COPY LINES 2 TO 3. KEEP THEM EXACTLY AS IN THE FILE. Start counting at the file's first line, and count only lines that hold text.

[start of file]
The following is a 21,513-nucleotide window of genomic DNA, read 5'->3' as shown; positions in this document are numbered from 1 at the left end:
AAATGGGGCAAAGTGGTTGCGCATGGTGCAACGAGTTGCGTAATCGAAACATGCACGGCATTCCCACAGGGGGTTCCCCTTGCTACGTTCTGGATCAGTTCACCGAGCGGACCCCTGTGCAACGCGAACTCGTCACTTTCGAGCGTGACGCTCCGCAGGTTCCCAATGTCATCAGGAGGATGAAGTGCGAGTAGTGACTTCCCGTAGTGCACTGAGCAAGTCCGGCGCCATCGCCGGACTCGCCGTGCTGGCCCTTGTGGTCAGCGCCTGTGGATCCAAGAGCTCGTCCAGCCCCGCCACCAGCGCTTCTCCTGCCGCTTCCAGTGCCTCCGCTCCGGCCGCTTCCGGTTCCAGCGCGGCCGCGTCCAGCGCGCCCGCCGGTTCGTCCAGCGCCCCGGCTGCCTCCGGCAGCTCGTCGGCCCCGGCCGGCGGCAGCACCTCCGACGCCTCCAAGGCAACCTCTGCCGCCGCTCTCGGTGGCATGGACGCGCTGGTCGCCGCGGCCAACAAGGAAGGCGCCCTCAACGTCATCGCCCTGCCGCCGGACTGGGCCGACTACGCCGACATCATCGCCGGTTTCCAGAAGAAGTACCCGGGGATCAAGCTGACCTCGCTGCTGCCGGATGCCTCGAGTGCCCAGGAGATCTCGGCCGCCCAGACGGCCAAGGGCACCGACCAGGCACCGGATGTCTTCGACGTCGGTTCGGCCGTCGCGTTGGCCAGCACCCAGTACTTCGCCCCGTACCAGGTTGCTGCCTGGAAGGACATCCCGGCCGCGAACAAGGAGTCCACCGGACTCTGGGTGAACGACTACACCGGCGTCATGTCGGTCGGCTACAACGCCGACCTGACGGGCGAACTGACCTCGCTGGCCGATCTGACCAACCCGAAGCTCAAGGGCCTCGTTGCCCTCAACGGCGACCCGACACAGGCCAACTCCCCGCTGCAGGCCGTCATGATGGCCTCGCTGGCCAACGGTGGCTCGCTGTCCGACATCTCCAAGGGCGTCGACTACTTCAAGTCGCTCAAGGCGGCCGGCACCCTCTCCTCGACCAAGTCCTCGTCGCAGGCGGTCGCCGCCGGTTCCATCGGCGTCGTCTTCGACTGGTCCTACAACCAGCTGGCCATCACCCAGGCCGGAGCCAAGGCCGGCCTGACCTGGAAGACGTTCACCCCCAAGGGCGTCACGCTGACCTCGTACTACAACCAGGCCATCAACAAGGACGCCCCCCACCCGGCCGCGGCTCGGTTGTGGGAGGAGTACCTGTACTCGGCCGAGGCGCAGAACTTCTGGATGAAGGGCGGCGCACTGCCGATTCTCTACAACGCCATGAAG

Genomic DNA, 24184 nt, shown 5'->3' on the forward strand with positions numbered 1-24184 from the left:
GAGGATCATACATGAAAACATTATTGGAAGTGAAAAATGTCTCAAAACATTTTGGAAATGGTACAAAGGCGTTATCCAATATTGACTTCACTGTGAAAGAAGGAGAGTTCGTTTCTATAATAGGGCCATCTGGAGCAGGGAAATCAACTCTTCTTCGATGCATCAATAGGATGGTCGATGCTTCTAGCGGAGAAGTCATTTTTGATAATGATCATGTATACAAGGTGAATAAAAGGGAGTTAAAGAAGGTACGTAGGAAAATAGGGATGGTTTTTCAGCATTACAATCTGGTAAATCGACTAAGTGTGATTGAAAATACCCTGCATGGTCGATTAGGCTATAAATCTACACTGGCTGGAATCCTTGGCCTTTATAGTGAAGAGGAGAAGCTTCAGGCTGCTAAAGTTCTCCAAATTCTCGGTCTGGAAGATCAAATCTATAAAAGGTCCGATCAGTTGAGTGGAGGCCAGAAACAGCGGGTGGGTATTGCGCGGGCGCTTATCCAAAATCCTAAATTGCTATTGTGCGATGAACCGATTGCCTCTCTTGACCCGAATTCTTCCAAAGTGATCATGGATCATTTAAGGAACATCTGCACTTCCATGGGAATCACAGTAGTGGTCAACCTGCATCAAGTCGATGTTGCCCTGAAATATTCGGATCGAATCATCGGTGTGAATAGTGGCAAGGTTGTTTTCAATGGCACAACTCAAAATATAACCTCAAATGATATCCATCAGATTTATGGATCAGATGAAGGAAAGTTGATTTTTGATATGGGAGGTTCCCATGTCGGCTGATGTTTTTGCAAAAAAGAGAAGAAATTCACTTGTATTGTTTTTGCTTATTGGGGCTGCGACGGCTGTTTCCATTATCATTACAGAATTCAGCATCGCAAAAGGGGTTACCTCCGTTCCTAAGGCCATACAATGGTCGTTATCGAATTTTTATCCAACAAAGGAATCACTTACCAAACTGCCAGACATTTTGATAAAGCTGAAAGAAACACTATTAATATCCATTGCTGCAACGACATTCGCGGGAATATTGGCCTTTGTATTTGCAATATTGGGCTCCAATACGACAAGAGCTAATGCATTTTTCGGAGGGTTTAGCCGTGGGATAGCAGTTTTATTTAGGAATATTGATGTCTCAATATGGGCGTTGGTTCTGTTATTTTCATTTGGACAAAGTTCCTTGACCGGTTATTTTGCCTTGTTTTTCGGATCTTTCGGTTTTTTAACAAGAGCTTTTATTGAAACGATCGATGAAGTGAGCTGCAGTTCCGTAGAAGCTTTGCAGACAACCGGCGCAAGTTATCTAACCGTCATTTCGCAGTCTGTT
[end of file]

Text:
AAATGGGGCAAAGTGGTTGCGCATGGTGCAACGAGTTGCGTAATCGAAACATGCACGGCATTCCCACAGGGGGTTCCCCTTGCTACGTTCTGGATCAGTTCACCGAGCGGACCCCTGTGCAACGCGAACTCGTCACTTTCGAGCGTGACGCTCCGCAGGTTCCCAATGTCATCAGGAGGATGAAGTGCGAGTAGTGACTTCCCGTAGTGCACTGAGCAAGTCCGGCGCCATCGCCGGACTCGCCGTGCTGGCCCTTGTGGTCAGCGCCTGTGGATCCAAGAGCTCGTCCAGCCCCGCCACCAGCGCTTCTCCTGCCGCTTCCAGTGCCTCCGCTCCGGCCGCTTCCGGTTCCAGCGCGGCCGCGTCCAGCGCGCCCGCCGGTTCGTCCAGCGCCCCGGCTGCCTCCGGCAGCTCGTCGGCCCCGGCCGGCGGCAGCACCTCCGACGCCTCCAAGGCAACCTCTGCCGCCGCTCTCGGTGGCATGGACGCGCTGGTCGCCGCGGCCAACAAGGAAGGCGCCCTCAACGTCATCGCCCTGCCGCCGGACTGGGCCGACTACGCCGACATCATCGCCGGTTTCCAGAAGAAGTACCCGGGGATCAAGCTGACCTCGCTGCTGCCGGATGCCTCGAGTGCCCAGGAGATCTCGGCCGCCCAGACGGCCAAGGGCACCGACCAGGCACCGGATGTCTTCGACGTCGGTTCGGCCGTCGCGTTGGCCAGCACCCAGTACTTCGCCCCGTACCAGGTTGCTGCCTGGAAGGACATCCCGGCCGCGAACAAGGAGTCCACCGGACTCTGGGTGAACGACTACACCGGCGTCATGTCGGTCGGCTACAACGCCGACCTGACGGGCGAACTGACCTCGCTGGCCGATCTGACCAACCCGAAGCTCAAGGGCCTCGTTGCCCTCAACGGCGACCCGACACAGGCCAACTCCCCGCTGCAGGCCGTCATGATGGCCTCGCTGGCCAACGGTGGCTCGCTGTCCGACATCTCCAAGGGCGTCGACTACTTCAAGTCGCTCAAGGCGGCCGGCACCCTCTCCTCGACCAAGTCCTCGTCGCAGGCGGTCGCCGCCGGTTCCATCGGCGTCGTCTTCGACTGGTCCTACAACCAGCTGGCCATCACCCAGGCCGGAGCCAAGGCCGGCCTGACCTGGAAGACGTTCACCCCCAAGGGCGTCACGCTGACCTCGTACTACAACCAGGCCATCAACAAGGACGCCCCCCACCCGGCCGCGGCTCGGTTGTGGGAGGAGTACCTGTACTCGGCCGAGGCGCAGAACTTCTGGATGAAGGGCGGCGCACTGCCGATTCTCTACAACGCCATGAAG

Genomic DNA, 24184 nt, shown 5'->3' on the forward strand with positions numbered 1-24184 from the left: